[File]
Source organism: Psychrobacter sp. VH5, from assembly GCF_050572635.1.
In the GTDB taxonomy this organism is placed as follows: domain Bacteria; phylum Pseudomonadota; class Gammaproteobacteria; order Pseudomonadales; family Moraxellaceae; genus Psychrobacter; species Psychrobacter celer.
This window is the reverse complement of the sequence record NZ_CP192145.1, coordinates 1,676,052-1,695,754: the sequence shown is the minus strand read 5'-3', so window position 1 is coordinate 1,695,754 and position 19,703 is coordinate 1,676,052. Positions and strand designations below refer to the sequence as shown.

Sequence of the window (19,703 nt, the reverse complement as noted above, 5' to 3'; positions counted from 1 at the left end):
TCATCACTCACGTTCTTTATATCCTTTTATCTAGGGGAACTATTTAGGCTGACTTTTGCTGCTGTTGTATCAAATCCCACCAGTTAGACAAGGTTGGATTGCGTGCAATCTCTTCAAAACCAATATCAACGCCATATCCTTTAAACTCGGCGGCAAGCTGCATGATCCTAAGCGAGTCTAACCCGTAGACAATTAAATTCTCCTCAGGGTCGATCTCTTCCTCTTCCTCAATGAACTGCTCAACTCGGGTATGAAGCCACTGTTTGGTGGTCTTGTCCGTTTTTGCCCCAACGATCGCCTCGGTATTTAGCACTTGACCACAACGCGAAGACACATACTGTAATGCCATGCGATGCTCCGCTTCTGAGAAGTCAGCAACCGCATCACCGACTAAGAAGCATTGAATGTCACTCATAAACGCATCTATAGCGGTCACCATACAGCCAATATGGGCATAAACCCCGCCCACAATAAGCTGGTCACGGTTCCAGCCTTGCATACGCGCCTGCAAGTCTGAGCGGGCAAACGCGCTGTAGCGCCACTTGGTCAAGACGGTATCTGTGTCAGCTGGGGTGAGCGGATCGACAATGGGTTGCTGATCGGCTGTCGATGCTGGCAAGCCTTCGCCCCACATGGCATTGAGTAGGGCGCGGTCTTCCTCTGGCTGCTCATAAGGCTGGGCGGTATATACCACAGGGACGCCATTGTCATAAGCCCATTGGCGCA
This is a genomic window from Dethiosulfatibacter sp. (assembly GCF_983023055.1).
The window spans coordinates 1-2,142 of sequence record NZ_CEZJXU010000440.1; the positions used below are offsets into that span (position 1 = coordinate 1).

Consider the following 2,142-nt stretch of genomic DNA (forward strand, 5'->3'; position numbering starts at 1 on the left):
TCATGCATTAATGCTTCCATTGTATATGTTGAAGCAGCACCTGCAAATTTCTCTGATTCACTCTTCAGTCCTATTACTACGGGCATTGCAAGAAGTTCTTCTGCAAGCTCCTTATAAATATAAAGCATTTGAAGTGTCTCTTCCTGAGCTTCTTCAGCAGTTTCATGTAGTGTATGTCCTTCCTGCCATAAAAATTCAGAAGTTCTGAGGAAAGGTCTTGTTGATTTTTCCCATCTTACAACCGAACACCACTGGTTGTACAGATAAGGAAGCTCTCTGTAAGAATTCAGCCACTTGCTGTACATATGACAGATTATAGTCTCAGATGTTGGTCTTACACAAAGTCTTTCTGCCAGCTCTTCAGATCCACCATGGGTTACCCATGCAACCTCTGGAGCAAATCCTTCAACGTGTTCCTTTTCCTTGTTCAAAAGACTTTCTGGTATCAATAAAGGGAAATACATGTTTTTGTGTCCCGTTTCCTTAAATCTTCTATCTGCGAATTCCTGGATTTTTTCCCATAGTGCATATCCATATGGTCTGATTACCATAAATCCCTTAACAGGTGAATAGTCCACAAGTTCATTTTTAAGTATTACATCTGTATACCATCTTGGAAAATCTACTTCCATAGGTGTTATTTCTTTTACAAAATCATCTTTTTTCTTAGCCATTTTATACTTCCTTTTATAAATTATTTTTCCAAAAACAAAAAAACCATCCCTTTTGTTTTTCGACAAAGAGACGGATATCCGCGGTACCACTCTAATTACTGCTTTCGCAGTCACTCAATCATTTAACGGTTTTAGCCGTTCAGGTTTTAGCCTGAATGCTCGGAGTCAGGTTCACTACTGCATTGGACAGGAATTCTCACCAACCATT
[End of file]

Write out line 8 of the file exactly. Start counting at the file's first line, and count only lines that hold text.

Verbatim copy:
Consider the following 2,142-nt stretch of genomic DNA (forward strand, 5'->3'; position numbering starts at 1 on the left):